Sunday, August 26, 2007

A wide open opportunity to sell your own perfume -- if you can make it sell

Yesterday I was talking to a woman in a small clothing boutique. I had taken her for a sales clerk -- which she was -- but, when she started talking, she revealed that she was much more.

This lady had attended a rural college for fashion marketing and was now employed in a rural fashion boutique in a college town -- a town in which she had grown up. She had no interest in working or living in a big city.

In addition to her duty as a sales clerk, she also was responsible for purchasing and displaying the merchandise -- women's garments, for the most part. This boutique happens to be a magnet for women (such as my wife) who are looking for clothes that are a bit more fashionable and unique than those found in the mall stores. I suspect that they have a strong turnover as they have survived for a number of years in a tough market and have a constant flow of potential customers ... with money.

Now in this boutique, soaps and a few decorative items were on display, but no perfume. Could they sell perfume? Would they sell perfume? I don't know. (And I was caught without samples, having just returned from vacation.) But I do know that it would be easy and comfortable to talk to this woman about the possibility of their carrying a perfume -- yours or mine. So here is an opportunity.

But wait. There is more. It won't do you any good to have a store display your perfume unless that display can make sales. Making a display that will sell your perfume is still up to you.

This, unhappily, is the biggest challenge that confronts the independent perfume maker. Any store will be happy to display your perfume if it is making money for them.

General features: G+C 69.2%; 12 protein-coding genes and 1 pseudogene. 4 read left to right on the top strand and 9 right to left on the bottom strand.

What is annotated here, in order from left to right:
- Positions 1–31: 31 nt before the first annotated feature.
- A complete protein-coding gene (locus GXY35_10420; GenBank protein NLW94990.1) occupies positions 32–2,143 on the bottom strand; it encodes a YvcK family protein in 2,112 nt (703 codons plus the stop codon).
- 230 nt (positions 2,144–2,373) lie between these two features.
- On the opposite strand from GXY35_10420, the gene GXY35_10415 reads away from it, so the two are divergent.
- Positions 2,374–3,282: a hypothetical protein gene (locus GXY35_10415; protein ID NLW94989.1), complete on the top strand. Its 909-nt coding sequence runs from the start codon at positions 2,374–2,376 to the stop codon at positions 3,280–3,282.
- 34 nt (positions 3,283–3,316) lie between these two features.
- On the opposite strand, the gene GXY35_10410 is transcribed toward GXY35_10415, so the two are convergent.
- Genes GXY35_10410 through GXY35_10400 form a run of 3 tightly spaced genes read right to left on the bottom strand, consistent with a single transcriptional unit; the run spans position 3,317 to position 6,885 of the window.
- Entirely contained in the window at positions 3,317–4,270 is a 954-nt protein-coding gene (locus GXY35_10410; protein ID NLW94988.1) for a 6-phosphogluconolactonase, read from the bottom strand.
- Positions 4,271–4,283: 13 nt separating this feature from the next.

In my mind, to make your display successful, it must have some kind of a hook ... a device that compels the consumer to purchase a bottle of your fragrance. A "hook" is more than just a nice looking display. A hook is something that gets into people, draws them to the product, makes the product fascinating to them and tips the scales in favor of their spending money they hadn't intended to spend ... because your perfume, as it was displayed, offered them a gratification that went beyond the aroma itself.

How do you do it? Perhaps you don't. Perhaps you enlist the assistance of somebody who is very clever at developing sales gimmicks. And, of course, you or this sales promotion guru must be able to relate to people like the woman who is working in this boutique, and to draw her into your plans, and get her feedback as to what her customers want and what they will not go for. The intelligent retailer must be your partner too!

But if you can put this all together, it is an opportunity for you.

By the way, did I mention that the woman in the boutique hopes to own her own boutique some day and has taken this job, in part, to gain essential experience?

I think I will go back and talk to her some more. This time, about perfume!